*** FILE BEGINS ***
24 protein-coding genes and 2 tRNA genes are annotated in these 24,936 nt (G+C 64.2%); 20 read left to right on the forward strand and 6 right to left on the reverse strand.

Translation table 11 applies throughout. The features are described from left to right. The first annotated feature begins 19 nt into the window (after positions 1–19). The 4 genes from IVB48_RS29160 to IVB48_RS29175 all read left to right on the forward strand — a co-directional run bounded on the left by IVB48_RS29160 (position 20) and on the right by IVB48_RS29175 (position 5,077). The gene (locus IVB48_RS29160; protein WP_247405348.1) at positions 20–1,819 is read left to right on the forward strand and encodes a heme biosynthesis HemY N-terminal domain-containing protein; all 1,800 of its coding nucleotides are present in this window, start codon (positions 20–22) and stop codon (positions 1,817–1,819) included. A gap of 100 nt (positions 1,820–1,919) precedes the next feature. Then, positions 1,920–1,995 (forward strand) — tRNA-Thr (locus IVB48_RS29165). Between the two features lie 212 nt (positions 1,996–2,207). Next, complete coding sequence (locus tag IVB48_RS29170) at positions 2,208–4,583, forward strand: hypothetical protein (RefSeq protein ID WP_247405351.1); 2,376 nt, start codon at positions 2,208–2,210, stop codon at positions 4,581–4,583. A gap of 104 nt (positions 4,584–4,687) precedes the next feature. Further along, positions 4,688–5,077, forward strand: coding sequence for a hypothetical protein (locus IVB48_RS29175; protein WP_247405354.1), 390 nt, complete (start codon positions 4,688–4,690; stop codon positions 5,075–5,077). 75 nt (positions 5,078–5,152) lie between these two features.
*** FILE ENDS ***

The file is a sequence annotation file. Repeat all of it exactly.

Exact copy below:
24 protein-coding genes and 2 tRNA genes are annotated in these 24,936 nt (G+C 64.2%); 20 read left to right on the forward strand and 6 right to left on the reverse strand.

Translation table 11 applies throughout. The features are described from left to right. The first annotated feature begins 19 nt into the window (after positions 1–19). The 4 genes from IVB48_RS29160 to IVB48_RS29175 all read left to right on the forward strand — a co-directional run bounded on the left by IVB48_RS29160 (position 20) and on the right by IVB48_RS29175 (position 5,077). The gene (locus IVB48_RS29160; protein WP_247405348.1) at positions 20–1,819 is read left to right on the forward strand and encodes a heme biosynthesis HemY N-terminal domain-containing protein; all 1,800 of its coding nucleotides are present in this window, start codon (positions 20–22) and stop codon (positions 1,817–1,819) included. A gap of 100 nt (positions 1,820–1,919) precedes the next feature. Then, positions 1,920–1,995 (forward strand) — tRNA-Thr (locus IVB48_RS29165). Between the two features lie 212 nt (positions 1,996–2,207). Next, complete coding sequence (locus tag IVB48_RS29170) at positions 2,208–4,583, forward strand: hypothetical protein (RefSeq protein ID WP_247405351.1); 2,376 nt, start codon at positions 2,208–2,210, stop codon at positions 4,581–4,583. A gap of 104 nt (positions 4,584–4,687) precedes the next feature. Further along, positions 4,688–5,077, forward strand: coding sequence for a hypothetical protein (locus IVB48_RS29175; protein WP_247405354.1), 390 nt, complete (start codon positions 4,688–4,690; stop codon positions 5,075–5,077). 75 nt (positions 5,078–5,152) lie between these two features.